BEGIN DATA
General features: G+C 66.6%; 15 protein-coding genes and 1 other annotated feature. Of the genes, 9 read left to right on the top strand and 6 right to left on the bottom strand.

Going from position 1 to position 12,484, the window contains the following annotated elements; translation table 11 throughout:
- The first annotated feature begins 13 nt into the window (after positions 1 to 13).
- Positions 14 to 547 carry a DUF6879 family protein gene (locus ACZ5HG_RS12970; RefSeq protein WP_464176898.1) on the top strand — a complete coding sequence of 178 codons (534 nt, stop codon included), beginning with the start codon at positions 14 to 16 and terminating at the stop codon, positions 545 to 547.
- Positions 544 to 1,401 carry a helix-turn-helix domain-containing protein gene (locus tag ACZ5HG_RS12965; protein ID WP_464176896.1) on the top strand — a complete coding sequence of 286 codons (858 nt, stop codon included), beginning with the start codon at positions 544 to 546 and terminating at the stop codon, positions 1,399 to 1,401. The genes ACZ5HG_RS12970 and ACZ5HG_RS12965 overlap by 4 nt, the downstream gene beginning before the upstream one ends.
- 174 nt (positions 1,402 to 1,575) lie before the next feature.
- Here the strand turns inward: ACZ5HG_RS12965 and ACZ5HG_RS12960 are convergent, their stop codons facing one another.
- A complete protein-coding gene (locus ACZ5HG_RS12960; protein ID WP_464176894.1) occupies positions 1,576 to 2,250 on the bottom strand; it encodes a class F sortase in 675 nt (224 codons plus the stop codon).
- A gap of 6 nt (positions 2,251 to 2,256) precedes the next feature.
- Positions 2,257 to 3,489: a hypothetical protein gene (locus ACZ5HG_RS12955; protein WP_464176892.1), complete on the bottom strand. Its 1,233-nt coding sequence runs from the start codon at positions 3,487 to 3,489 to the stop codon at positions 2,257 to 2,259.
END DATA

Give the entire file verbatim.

General features: G+C 66.6%; 15 protein-coding genes and 1 other annotated feature. Of the genes, 9 read left to right on the top strand and 6 right to left on the bottom strand.

Going from position 1 to position 12,484, the window contains the following annotated elements; translation table 11 throughout:
- The first annotated feature begins 13 nt into the window (after positions 1 to 13).
- Positions 14 to 547 carry a DUF6879 family protein gene (locus ACZ5HG_RS12970; RefSeq protein WP_464176898.1) on the top strand — a complete coding sequence of 178 codons (534 nt, stop codon included), beginning with the start codon at positions 14 to 16 and terminating at the stop codon, positions 545 to 547.
- Positions 544 to 1,401 carry a helix-turn-helix domain-containing protein gene (locus tag ACZ5HG_RS12965; protein ID WP_464176896.1) on the top strand — a complete coding sequence of 286 codons (858 nt, stop codon included), beginning with the start codon at positions 544 to 546 and terminating at the stop codon, positions 1,399 to 1,401. The genes ACZ5HG_RS12970 and ACZ5HG_RS12965 overlap by 4 nt, the downstream gene beginning before the upstream one ends.
- 174 nt (positions 1,402 to 1,575) lie before the next feature.
- Here the strand turns inward: ACZ5HG_RS12965 and ACZ5HG_RS12960 are convergent, their stop codons facing one another.
- A complete protein-coding gene (locus ACZ5HG_RS12960; protein ID WP_464176894.1) occupies positions 1,576 to 2,250 on the bottom strand; it encodes a class F sortase in 675 nt (224 codons plus the stop codon).
- A gap of 6 nt (positions 2,251 to 2,256) precedes the next feature.
- Positions 2,257 to 3,489: a hypothetical protein gene (locus ACZ5HG_RS12955; protein WP_464176892.1), complete on the bottom strand. Its 1,233-nt coding sequence runs from the start codon at positions 3,487 to 3,489 to the stop codon at positions 2,257 to 2,259.